In terms of health/beauty purchasing, interestingly, 37.89% of respondents are likely to pay more for a health/beauty product with natural ingredients (ie. containing pure ingredients that have been derived from nature). In huge contrast to those who are very likely to pay more for a health/beauty product with natural ingredients, 59.73% are female and of those who are very unlikely, 67.27% are male.
Interestingly, there is an even split between people who are likely to pay more for a health/beauty product made with sustainable packaging and people who are neither likely/unlikely to pay more – both had selections made by 34.49%. Of those who are very unlikely to pay more for a health/beauty product made with sustainable packaging, 58.21% of those are male.
Out of the respondents who were either likely to pay more for a product with natural ingredients or a product with sustainable packaging (633 respondents) – 66.72% considered natural ingredients the most important. A mere 22.43% considered sustainable packaging to be the most important. Out of the people who chose sustainable packaging as more important to them than natural ingredients, 27.46% were 25-34. Interestingly, when choosing between sustainable packaging and natural ingredients – of those who chose natural ingredients, 59.31% were female and of those who sustainable packaging, 57.04% are male.
There is a vast difference to the responses on health and beauty products – many participants see no difference in the importance between sustainability and natural ingredients (44.40%) when purchasing household cleaning goods. 27.55% of respondents see sustainability as somewhat more important than natural ingredients. 21.31% of respondents that claim sustainability is much more important to them than natural ingredients are 18-24. With household cleaning products, males have a preference for sustainability whereas females have a preference towards natural ingredients.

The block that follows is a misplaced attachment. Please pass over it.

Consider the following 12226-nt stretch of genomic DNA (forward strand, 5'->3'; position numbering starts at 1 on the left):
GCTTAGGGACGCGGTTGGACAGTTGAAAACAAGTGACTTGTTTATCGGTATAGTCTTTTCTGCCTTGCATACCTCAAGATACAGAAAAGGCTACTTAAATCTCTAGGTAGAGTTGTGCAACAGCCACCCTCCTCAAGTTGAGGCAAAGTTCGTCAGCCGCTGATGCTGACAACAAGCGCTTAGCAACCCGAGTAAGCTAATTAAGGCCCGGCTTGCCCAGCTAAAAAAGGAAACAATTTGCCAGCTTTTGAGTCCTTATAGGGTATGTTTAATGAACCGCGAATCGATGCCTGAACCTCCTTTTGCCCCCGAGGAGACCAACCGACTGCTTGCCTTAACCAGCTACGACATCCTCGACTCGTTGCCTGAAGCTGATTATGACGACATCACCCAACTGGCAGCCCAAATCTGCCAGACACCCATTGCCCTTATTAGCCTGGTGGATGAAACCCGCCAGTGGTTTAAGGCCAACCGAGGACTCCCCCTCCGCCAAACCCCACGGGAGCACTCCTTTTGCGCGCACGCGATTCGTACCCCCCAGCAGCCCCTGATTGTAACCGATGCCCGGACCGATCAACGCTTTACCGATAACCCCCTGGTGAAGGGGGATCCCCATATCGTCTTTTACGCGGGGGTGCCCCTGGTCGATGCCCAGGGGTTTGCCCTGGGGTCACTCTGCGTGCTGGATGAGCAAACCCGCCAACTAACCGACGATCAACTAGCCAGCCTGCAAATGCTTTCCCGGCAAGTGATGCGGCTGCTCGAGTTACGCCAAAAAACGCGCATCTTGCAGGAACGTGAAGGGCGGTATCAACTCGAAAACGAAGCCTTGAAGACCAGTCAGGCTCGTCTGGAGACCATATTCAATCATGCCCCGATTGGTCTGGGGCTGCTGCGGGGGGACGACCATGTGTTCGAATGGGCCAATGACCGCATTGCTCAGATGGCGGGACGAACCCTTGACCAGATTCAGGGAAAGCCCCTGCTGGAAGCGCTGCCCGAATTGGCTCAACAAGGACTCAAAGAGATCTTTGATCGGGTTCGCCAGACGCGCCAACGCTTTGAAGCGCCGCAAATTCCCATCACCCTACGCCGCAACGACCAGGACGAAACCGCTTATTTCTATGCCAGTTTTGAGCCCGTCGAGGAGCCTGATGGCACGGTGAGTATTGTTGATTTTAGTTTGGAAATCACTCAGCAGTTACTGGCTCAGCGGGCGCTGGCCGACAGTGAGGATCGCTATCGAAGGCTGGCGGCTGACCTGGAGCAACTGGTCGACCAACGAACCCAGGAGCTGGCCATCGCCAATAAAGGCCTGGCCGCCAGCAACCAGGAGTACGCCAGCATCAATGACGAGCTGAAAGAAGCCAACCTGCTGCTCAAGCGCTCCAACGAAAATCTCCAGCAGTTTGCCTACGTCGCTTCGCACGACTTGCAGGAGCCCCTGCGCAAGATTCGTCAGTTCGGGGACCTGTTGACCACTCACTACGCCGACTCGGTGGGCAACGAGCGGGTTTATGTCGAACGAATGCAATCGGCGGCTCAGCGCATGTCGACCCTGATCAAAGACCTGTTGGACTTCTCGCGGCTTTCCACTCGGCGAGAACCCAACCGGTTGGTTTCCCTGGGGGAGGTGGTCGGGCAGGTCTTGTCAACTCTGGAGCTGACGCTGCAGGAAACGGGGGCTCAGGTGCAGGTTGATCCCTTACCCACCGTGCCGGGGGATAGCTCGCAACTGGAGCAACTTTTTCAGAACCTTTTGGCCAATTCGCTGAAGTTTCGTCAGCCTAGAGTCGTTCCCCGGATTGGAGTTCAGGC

Linking Covid-19 to this added extra depth to the research and also due to the increased prevalence it is having on our lives, we asked participants of the survey if the Covid-19 Pandemic had changed their purchasing of health, beauty or household cleaning goods.
38.16% of respondents agreed that their purchasing habits had changed. Second to this was 29.14% of people who neither agree/disagree that the Covid-19 Pandemic has changed their purchasing habits of health, beauty or household goods. There was a staggering statistic that 40.29% of 35-44 year-olds strongly agreed that ‘The Covid-19 Pandemic had changed their purchasing habits of health, beauty or household cleaning goods. 71.11% of those who strongly disagreed that the Covid-19 pandemic has changed their purchasing of health, beauty or household cleaning goods were men.
Of those who agreed that Covid-19 has changed their purchasing habits, 64.31% claimed that they now ‘Purchase products that eliminate germs better. When asked about the main change that the Covid-19 Pandemic has had on their purchasing, 31.48% of those that purchase products that are available locally to them are 35-44. Interestingly also, out of the people who purchase products with sustainable packaging, 31.11% of those are 25-34. Of those who claim that Covid-19 has meant they purchase products that eliminate germs better, 61.42% of those are female.
Taking this into account, it is difficult to predict if Covid-19 has had a huge impact on the drives towards sustainability and natural ingredients. However, it is important for brands to keep this in mind, always considering the next topical subject affecting consumers. It is clear there are vastly different consumer segments with each group demanding something different from their products. Brands must be aware of these, constantly analysing and targeting these groups and continuing to ask, ‘What is important to you right now?’.
This research was conducted by Bounce Insights on 28 October 2022. 1000 nationally representative participants were surveyed